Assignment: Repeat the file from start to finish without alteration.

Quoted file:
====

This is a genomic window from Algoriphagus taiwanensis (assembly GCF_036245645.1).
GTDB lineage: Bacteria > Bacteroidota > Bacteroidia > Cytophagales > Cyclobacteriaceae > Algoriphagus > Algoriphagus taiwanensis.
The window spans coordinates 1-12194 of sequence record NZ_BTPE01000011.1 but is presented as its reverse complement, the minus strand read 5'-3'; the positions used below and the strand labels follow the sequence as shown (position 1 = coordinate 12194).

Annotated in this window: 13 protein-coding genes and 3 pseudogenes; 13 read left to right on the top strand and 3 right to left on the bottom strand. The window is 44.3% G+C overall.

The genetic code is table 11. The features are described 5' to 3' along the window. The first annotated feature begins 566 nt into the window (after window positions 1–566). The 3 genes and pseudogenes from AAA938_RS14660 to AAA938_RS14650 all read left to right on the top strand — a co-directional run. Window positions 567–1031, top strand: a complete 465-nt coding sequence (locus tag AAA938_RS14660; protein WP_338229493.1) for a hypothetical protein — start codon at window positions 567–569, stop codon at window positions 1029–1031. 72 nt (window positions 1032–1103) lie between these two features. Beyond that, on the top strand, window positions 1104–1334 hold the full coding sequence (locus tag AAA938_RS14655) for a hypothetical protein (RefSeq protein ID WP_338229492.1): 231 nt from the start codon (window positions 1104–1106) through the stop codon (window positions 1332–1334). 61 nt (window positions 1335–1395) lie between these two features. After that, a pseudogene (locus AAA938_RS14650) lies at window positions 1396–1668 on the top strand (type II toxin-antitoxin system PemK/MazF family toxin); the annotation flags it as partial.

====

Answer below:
This is a genomic window from Algoriphagus taiwanensis (assembly GCF_036245645.1).
GTDB lineage: Bacteria > Bacteroidota > Bacteroidia > Cytophagales > Cyclobacteriaceae > Algoriphagus > Algoriphagus taiwanensis.
The window spans coordinates 1-12194 of sequence record NZ_BTPE01000011.1 but is presented as its reverse complement, the minus strand read 5'-3'; the positions used below and the strand labels follow the sequence as shown (position 1 = coordinate 12194).

Annotated in this window: 13 protein-coding genes and 3 pseudogenes; 13 read left to right on the top strand and 3 right to left on the bottom strand. The window is 44.3% G+C overall.

The genetic code is table 11. The features are described 5' to 3' along the window. The first annotated feature begins 566 nt into the window (after window positions 1–566). The 3 genes and pseudogenes from AAA938_RS14660 to AAA938_RS14650 all read left to right on the top strand — a co-directional run. Window positions 567–1031, top strand: a complete 465-nt coding sequence (locus tag AAA938_RS14660; protein WP_338229493.1) for a hypothetical protein — start codon at window positions 567–569, stop codon at window positions 1029–1031. 72 nt (window positions 1032–1103) lie between these two features. Beyond that, on the top strand, window positions 1104–1334 hold the full coding sequence (locus tag AAA938_RS14655) for a hypothetical protein (RefSeq protein ID WP_338229492.1): 231 nt from the start codon (window positions 1104–1106) through the stop codon (window positions 1332–1334). 61 nt (window positions 1335–1395) lie between these two features. After that, a pseudogene (locus AAA938_RS14650) lies at window positions 1396–1668 on the top strand (type II toxin-antitoxin system PemK/MazF family toxin); the annotation flags it as partial.